My older son’s middle school got a $0.00 increase this year. Because of union contracts mandating raises, that meant they had to let some teachers go to free up salary for the teachers that remained. Classes got cut and the students suffer.

My other son’s elementary school teachers get $200.00 for the year for classroom supplies including pencils, crayons, paper, wipes, paper towels, tissues, etc. They are also not allowed to ask the parents to pitch in.

In the end, I think they deserve more credit than your jealousy wants to give them. They may get more vacation than you and have better benefits, but they pay for those in reduced salary, long hours and constant pressure.

hegemon13 says:

Re: Re: Re: Ummm...

“Not a bad job for very little schooling and low expectations.”

The low expectations may be true due to the teachers’ union, but the “very little schooling” is completely uninformed. In most states, a teaching degree is at LEAST a 5-year degree with 15-credit-hour semesters, on par with an engineering degree. Not to mention that a teacher has to PAY TO WORK for 1-2 years prior to receiving a teaching certificate. That’s full-time hours student teaching, for which they pay their college and receive nothing. Yes, others have internships which are occasionally unpaid, but at least they aren’t paying the school for the privilege of working.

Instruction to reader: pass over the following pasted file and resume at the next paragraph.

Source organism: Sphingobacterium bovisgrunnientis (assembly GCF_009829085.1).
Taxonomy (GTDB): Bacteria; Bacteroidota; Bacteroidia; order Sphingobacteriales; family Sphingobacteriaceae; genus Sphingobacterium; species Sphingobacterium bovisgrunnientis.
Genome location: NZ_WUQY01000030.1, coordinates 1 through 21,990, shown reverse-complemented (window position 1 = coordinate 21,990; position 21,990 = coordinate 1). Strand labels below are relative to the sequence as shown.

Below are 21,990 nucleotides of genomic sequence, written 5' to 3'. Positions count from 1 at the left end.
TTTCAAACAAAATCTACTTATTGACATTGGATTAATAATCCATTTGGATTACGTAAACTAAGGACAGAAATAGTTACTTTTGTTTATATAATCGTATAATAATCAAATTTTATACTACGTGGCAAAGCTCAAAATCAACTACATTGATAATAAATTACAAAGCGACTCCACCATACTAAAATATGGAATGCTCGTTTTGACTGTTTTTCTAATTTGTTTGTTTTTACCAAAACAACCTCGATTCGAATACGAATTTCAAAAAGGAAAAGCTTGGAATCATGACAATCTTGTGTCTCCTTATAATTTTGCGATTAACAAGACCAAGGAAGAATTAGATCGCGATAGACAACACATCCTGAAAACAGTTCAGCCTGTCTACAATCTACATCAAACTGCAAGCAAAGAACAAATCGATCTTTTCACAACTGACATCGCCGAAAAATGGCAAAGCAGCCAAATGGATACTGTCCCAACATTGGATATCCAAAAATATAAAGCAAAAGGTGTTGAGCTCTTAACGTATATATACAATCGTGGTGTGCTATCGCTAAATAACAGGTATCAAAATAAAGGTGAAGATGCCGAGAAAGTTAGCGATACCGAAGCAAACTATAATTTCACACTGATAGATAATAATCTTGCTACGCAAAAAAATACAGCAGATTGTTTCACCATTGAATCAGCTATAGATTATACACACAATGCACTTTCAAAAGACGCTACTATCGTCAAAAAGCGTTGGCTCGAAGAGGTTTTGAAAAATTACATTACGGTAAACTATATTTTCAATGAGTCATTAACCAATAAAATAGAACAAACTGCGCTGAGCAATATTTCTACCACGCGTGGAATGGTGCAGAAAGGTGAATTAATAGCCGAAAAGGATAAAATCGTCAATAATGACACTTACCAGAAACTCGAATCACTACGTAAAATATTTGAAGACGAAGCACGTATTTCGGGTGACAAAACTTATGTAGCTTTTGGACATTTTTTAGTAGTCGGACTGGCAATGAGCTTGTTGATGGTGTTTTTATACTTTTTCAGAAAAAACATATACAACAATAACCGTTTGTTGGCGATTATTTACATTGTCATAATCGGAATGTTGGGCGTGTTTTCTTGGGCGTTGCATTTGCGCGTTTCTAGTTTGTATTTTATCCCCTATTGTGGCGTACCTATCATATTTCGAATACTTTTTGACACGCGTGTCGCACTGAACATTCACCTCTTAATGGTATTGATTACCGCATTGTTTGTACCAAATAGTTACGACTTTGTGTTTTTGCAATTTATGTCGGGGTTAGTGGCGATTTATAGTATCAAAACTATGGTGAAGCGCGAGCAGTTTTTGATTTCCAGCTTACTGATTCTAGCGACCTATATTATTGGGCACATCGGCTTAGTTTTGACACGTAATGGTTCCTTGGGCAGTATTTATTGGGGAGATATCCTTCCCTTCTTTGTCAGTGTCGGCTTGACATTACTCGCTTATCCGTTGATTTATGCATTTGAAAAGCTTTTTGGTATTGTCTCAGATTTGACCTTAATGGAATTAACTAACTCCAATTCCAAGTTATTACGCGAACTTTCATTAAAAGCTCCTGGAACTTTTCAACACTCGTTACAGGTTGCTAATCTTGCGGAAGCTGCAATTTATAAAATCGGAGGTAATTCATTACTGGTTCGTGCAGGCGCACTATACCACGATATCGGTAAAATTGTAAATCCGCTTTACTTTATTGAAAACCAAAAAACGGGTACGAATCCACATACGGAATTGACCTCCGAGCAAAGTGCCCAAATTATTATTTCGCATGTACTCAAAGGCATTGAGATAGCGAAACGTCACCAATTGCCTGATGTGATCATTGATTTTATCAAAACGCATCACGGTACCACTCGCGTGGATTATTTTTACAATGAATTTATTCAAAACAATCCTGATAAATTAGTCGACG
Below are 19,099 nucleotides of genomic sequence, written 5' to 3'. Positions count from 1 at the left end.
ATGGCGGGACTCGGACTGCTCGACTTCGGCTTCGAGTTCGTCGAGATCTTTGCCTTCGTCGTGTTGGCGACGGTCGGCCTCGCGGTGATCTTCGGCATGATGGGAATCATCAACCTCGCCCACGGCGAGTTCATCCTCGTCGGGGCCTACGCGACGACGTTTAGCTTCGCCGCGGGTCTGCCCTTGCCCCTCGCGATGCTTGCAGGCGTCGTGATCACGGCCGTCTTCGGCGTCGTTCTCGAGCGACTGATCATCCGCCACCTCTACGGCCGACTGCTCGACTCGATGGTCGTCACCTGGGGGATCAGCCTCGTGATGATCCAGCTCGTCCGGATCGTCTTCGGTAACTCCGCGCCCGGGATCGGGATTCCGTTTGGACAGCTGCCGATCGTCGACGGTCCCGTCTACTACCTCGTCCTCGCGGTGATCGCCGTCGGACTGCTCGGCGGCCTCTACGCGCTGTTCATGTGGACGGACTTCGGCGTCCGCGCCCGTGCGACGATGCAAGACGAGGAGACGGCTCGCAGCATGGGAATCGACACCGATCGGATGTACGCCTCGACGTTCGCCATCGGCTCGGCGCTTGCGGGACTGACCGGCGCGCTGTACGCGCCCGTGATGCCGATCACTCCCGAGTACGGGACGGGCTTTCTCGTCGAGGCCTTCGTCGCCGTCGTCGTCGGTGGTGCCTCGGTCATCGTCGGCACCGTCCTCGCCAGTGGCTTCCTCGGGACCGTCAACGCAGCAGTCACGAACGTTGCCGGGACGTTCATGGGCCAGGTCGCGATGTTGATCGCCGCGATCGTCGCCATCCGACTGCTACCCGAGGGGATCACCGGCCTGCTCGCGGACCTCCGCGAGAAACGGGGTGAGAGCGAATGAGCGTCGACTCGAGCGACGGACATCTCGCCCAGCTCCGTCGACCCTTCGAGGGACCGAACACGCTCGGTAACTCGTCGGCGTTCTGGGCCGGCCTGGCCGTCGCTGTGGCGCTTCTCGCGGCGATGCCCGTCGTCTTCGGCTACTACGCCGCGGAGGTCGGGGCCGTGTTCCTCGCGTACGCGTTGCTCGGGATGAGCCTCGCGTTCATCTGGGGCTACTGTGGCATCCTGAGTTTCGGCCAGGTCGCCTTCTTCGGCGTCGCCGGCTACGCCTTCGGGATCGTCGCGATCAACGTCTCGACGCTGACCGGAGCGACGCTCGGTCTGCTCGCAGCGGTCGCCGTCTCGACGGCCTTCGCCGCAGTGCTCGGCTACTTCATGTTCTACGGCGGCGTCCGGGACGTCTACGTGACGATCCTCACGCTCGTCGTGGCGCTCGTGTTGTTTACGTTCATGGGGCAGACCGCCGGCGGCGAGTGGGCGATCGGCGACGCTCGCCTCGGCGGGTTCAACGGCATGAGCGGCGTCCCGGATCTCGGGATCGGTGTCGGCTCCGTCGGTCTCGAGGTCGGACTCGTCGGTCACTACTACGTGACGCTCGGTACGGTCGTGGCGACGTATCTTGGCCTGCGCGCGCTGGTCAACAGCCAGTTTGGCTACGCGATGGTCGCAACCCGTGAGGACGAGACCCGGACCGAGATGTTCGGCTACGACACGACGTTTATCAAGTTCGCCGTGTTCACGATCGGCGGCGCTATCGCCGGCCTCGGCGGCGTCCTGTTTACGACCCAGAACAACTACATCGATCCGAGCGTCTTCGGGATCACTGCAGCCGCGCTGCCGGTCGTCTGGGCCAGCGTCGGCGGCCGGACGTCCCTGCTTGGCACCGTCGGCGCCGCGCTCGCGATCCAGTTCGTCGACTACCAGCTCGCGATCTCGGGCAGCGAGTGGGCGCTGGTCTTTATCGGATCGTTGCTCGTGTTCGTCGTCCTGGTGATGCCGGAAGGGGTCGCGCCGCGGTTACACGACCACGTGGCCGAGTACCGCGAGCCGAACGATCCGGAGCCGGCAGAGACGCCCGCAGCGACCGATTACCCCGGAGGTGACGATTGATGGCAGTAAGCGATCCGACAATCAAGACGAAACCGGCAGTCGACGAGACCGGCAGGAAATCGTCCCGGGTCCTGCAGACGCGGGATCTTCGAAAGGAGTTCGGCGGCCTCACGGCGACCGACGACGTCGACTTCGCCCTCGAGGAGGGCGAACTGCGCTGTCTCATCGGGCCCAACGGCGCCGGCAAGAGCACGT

All that doesn’t even mention that, around here, starting salary is about $28-30K, and the benefits are average. Is that an excuse for sucking at your job? No. However, it sure doesn’t do much to attract talent.

william (profile) says:

Re: Re: Re: Ummm...

Teaching is not really an easy job. If you have any kind of intention to do a good job, you’ll need passion to stay alive.

I have three aunts, one cousin and two friends who are teachers. All of my aunts teach public high school so they don’t have to deal with younger age kids, but they have to deal with teen rebellion, gangs, drugs and what not. One of my friend teaches at a Christian private elementary school, so she kind of have it better. Another friend teaches public elementary school and she has it quite tough. My cousin been jumping around a bit so I don’t know where she’s working right now. And also the situation changes year to year depending on the group of students you get… some good years with easier kids and some bad years…